Insurance companies have committed to spending billions on sponsorship agreements over the next decade and the impact of the COVID-19 pandemic is likely to have a profound impact on these agreements, says GlobalData’s Sportcal.
Conrad Wiacek, Head of Analysis and Consultancy at GlobalData’s Sportcal, comments: “While financial services in general, and insurance specifically, do not set the pulses of sports fans racing, they are a crucial component of the sports industry, providing significant financial muscle.
“With insurance companies accounting for some of the largest deals in sport, all have been impacted in some way by the decimation of the sporting calendar. One of the biggest front of shirt deals in the English Premier League is AIA’s deal with Tottenham Hotspur, worth an $49.8m, while the likes of Allianz and State Farm will be hoping to fulfil their deals with the Olympic Games ($25m per year) and the NBA ($30m per year) respectively.”
More than 255 insurance brands are involved in sponsoring sporting properties, according to GlobalData’s Sportcal Intelligence Centre, providing over $700m in revenue annually. The industry is, therefore, likely to be severely impacted by the COVID-19 crisis.
Wiacek continues: “From the naming rights to venues such as the MetLife Stadium deal – worth an estimated $19m in a deal set to run to 2036 – to the likes of Allianz spending over $90m across its 31 deals and committed to spending $647m post 2021, the insurance industries commitment to sport is significant. As a result, any sort of government pressure on the industry to honor insurance claims resulting from COVID-19 will likely see this sponsorship spend reviewed.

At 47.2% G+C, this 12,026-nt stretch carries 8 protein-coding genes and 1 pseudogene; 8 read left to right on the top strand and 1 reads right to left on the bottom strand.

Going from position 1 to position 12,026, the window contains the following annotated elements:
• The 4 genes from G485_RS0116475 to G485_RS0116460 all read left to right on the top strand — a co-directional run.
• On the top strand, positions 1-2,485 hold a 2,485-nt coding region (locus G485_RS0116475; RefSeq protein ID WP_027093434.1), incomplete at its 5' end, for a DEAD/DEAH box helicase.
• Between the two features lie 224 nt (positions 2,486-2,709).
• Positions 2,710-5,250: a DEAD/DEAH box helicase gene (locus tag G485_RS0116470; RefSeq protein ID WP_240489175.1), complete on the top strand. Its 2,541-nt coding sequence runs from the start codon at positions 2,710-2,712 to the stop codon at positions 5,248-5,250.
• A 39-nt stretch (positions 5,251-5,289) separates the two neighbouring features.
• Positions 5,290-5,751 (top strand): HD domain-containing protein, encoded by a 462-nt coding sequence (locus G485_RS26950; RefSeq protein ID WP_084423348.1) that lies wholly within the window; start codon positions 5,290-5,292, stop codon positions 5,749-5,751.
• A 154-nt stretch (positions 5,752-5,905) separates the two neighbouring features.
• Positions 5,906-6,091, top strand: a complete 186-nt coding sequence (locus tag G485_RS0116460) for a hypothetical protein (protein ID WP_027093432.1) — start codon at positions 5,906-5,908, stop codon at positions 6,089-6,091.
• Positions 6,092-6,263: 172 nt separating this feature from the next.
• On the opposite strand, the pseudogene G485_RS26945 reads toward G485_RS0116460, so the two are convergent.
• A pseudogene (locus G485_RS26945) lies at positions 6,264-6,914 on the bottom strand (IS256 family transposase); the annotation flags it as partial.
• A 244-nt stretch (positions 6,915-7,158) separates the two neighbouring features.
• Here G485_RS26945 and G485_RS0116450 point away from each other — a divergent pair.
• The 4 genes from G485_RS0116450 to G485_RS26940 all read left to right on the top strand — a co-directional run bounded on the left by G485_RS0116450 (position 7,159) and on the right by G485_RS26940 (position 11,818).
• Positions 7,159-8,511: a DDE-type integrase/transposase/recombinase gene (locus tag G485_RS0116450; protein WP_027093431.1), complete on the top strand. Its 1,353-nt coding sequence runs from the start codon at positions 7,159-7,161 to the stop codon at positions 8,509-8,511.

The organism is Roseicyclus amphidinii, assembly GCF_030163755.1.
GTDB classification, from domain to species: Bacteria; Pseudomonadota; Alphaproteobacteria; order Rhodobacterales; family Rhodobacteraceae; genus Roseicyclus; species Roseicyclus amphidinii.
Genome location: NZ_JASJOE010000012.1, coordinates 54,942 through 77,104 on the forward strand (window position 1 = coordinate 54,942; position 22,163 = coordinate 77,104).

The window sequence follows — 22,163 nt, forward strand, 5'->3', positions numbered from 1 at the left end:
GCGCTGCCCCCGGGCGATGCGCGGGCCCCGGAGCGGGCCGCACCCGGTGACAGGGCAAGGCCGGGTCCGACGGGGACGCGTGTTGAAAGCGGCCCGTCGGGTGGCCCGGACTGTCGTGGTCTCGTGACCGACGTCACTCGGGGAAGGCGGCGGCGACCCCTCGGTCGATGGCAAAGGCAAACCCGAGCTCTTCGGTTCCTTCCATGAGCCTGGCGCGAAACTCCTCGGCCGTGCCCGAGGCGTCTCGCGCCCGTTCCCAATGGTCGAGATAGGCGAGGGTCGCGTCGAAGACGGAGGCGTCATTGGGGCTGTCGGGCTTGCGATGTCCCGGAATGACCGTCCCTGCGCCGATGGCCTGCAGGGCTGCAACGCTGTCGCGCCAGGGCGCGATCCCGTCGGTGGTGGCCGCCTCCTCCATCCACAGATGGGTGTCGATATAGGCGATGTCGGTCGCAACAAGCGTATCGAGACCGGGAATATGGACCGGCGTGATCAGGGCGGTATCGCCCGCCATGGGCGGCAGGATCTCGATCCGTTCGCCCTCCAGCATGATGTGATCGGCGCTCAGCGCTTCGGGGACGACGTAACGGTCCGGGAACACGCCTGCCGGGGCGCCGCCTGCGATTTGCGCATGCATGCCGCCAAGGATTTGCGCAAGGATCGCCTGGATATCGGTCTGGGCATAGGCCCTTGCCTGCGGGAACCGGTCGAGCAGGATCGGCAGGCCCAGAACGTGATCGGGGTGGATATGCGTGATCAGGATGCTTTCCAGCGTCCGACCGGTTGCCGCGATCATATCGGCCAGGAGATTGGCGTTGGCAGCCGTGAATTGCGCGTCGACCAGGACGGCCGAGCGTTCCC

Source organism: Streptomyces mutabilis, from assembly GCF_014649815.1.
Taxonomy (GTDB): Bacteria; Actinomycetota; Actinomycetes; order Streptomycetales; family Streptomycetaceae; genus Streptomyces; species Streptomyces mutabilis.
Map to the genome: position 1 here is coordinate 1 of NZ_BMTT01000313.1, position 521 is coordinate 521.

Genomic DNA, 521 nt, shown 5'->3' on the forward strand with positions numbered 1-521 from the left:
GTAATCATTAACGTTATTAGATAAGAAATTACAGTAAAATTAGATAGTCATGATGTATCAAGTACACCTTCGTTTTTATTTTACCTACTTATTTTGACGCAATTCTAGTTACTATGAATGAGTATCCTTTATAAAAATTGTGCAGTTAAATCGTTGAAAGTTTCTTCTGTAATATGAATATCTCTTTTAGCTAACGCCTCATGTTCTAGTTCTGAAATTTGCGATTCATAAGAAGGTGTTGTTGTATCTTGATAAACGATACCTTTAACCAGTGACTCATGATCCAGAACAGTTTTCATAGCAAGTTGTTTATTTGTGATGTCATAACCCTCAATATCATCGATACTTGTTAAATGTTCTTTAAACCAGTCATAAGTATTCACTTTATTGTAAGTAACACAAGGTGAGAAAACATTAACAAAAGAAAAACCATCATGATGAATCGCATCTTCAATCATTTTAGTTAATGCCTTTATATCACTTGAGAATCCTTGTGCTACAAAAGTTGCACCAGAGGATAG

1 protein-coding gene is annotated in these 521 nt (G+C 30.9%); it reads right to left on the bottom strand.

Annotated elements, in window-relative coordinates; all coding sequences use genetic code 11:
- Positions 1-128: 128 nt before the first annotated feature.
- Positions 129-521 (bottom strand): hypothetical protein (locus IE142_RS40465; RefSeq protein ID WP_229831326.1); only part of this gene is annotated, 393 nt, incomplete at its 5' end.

“As in any time of crisis, marketing spend is usually one of the first areas impacted in any sort of economic downturn so sponsorship agreements may be reviewed as some businesses look to scale back external spending to secure their own futures. With over $3bn committed to sponsorship agreements post 2021, where before insurance firms where seen as a safe pair of hands for any sporting organisation looking for a sponsor, the insurance sector may be a far more risky proposition moving forward.”